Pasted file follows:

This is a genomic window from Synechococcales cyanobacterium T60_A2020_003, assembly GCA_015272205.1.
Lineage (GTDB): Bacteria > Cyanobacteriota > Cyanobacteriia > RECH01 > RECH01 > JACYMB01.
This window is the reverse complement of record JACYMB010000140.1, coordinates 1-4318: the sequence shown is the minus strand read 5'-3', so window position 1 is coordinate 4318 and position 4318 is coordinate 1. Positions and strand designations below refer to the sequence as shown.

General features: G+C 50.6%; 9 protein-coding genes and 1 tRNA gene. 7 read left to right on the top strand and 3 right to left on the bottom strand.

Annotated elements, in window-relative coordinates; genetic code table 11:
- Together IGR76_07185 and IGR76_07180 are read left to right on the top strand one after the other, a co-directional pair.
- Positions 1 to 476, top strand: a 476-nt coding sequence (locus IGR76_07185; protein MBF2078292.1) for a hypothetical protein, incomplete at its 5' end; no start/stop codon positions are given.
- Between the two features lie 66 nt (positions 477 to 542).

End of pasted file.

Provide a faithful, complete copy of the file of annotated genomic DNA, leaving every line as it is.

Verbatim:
This is a genomic window from Synechococcales cyanobacterium T60_A2020_003, assembly GCA_015272205.1.
Lineage (GTDB): Bacteria > Cyanobacteriota > Cyanobacteriia > RECH01 > RECH01 > JACYMB01.
This window is the reverse complement of record JACYMB010000140.1, coordinates 1-4318: the sequence shown is the minus strand read 5'-3', so window position 1 is coordinate 4318 and position 4318 is coordinate 1. Positions and strand designations below refer to the sequence as shown.

General features: G+C 50.6%; 9 protein-coding genes and 1 tRNA gene. 7 read left to right on the top strand and 3 right to left on the bottom strand.

Annotated elements, in window-relative coordinates; genetic code table 11:
- Together IGR76_07185 and IGR76_07180 are read left to right on the top strand one after the other, a co-directional pair.
- Positions 1 to 476, top strand: a 476-nt coding sequence (locus IGR76_07185; protein MBF2078292.1) for a hypothetical protein, incomplete at its 5' end; no start/stop codon positions are given.
- Between the two features lie 66 nt (positions 477 to 542).